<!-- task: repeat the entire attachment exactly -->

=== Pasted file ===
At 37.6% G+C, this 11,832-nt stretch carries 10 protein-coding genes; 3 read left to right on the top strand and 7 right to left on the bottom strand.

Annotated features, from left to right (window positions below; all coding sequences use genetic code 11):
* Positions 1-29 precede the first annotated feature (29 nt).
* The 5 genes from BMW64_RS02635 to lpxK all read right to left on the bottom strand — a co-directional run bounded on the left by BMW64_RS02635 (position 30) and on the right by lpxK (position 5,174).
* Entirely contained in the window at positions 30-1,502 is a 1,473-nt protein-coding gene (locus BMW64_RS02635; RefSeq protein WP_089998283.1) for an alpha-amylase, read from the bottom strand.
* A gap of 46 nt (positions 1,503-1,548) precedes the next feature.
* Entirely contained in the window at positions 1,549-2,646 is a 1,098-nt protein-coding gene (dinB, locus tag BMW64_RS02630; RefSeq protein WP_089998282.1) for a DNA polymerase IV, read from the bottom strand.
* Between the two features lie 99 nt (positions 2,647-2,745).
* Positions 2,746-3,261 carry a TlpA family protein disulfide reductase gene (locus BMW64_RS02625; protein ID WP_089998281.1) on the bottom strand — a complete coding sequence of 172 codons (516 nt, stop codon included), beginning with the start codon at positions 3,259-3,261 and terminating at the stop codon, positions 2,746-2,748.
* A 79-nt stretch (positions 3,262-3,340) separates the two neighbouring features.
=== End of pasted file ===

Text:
At 37.6% G+C, this 11,832-nt stretch carries 10 protein-coding genes; 3 read left to right on the top strand and 7 right to left on the bottom strand.

Annotated features, from left to right (window positions below; all coding sequences use genetic code 11):
* Positions 1-29 precede the first annotated feature (29 nt).
* The 5 genes from BMW64_RS02635 to lpxK all read right to left on the bottom strand — a co-directional run bounded on the left by BMW64_RS02635 (position 30) and on the right by lpxK (position 5,174).
* Entirely contained in the window at positions 30-1,502 is a 1,473-nt protein-coding gene (locus BMW64_RS02635; RefSeq protein WP_089998283.1) for an alpha-amylase, read from the bottom strand.
* A gap of 46 nt (positions 1,503-1,548) precedes the next feature.
* Entirely contained in the window at positions 1,549-2,646 is a 1,098-nt protein-coding gene (dinB, locus tag BMW64_RS02630; RefSeq protein WP_089998282.1) for a DNA polymerase IV, read from the bottom strand.
* Between the two features lie 99 nt (positions 2,647-2,745).
* Positions 2,746-3,261 carry a TlpA family protein disulfide reductase gene (locus BMW64_RS02625; protein ID WP_089998281.1) on the bottom strand — a complete coding sequence of 172 codons (516 nt, stop codon included), beginning with the start codon at positions 3,259-3,261 and terminating at the stop codon, positions 2,746-2,748.
* A 79-nt stretch (positions 3,262-3,340) separates the two neighbouring features.